Preprint Article Version 1 Preserved in Portico This version is not peer-reviewed

Clinicopathological Variables and Outcome in Chronic Phase Chronic Myeloid Leukemia Associated with BCR-ABL1 Transcript Type and Body Weight

Version 1 : Received: 6 August 2020 / Approved: 7 August 2020 / Online: 7 August 2020 (13:07:53 CEST)

How to cite: Abdulla, M.; Chandra, P.; El Akiki, S.; Sorio, C.; Tomasello, L.; Boni, C.; Yassin, M. Clinicopathological Variables and Outcome in Chronic Phase Chronic Myeloid Leukemia Associated with BCR-ABL1 Transcript Type and Body Weight. Preprints 2020, 2020080199 (doi: 10.20944/preprints202008.0199.v1). Abdulla, M.; Chandra, P.; El Akiki, S.; Sorio, C.; Tomasello, L.; Boni, C.; Yassin, M. Clinicopathological Variables and Outcome in Chronic Phase Chronic Myeloid Leukemia Associated with BCR-ABL1 Transcript Type and Body Weight. Preprints 2020, 2020080199 (doi: 10.20944/preprints202008.0199.v1).

Abstract

Background: It has been reported that general adiposity in adulthood and early adulthood, and greater height may increase the risk of almost all types of lympho-haematopoietic cancers while a study done in MD Anderson found that obesity and adult weight gain are independent risk factors for CML however no study evaluated the role of obesity in the disease progression while more studies investigate the impact of translocation types. Method: We conducted a retrospective analysis of the files of 37 patients being treated in our center for CML in chronic phase (CMP-CP) with known BCR-ABL1 breakpoints, Results: patients’ management and response assessment was done based on ELN 2013 guidelines. Analysis is done based on two main groups, obese vs normal BMI, and then based on BCR-ABL1 transcripts: e13a2 vs e14a2. Although the number of cases is limited, in the patient-cohort studied an e14a2 BCR-ABL1 transcript type / normal body weight was associated with an inferior outcome when compared to e13a2 transcript / obesity groups Conclusion: our finding suggest the need to enlarge the series to better evaluate a potential role of altered metabolism and/or specific transcripts in the response to TKI in CML.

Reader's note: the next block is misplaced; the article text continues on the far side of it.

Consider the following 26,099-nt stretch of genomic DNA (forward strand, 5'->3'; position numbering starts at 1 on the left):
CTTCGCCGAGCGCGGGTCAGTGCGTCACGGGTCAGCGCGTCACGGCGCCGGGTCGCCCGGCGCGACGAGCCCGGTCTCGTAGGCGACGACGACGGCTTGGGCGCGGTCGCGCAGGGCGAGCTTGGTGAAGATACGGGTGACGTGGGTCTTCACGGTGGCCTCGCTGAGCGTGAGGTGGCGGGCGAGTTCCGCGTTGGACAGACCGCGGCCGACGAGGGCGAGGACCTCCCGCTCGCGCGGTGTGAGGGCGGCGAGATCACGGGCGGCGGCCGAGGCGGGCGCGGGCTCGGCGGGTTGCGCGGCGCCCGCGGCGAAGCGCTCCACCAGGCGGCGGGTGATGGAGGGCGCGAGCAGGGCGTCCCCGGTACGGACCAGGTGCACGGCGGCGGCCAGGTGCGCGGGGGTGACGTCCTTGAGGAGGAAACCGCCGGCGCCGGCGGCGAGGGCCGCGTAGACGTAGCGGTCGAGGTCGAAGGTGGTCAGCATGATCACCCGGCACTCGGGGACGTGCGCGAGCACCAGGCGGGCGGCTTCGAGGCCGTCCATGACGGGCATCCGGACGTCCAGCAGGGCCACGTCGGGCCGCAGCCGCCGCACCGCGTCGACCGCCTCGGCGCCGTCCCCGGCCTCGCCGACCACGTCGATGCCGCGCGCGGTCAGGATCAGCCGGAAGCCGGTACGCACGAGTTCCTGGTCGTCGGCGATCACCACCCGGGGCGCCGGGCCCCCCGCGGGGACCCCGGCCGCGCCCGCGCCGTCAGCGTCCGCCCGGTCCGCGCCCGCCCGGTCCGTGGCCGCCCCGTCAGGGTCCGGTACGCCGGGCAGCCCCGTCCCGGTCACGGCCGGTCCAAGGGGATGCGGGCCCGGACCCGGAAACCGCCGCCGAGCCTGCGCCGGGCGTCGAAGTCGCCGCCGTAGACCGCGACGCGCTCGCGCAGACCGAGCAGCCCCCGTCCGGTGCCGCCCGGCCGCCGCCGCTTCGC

Subject Areas

chronic myeloid leukemia; BCR-ABL1 transcript; obesity

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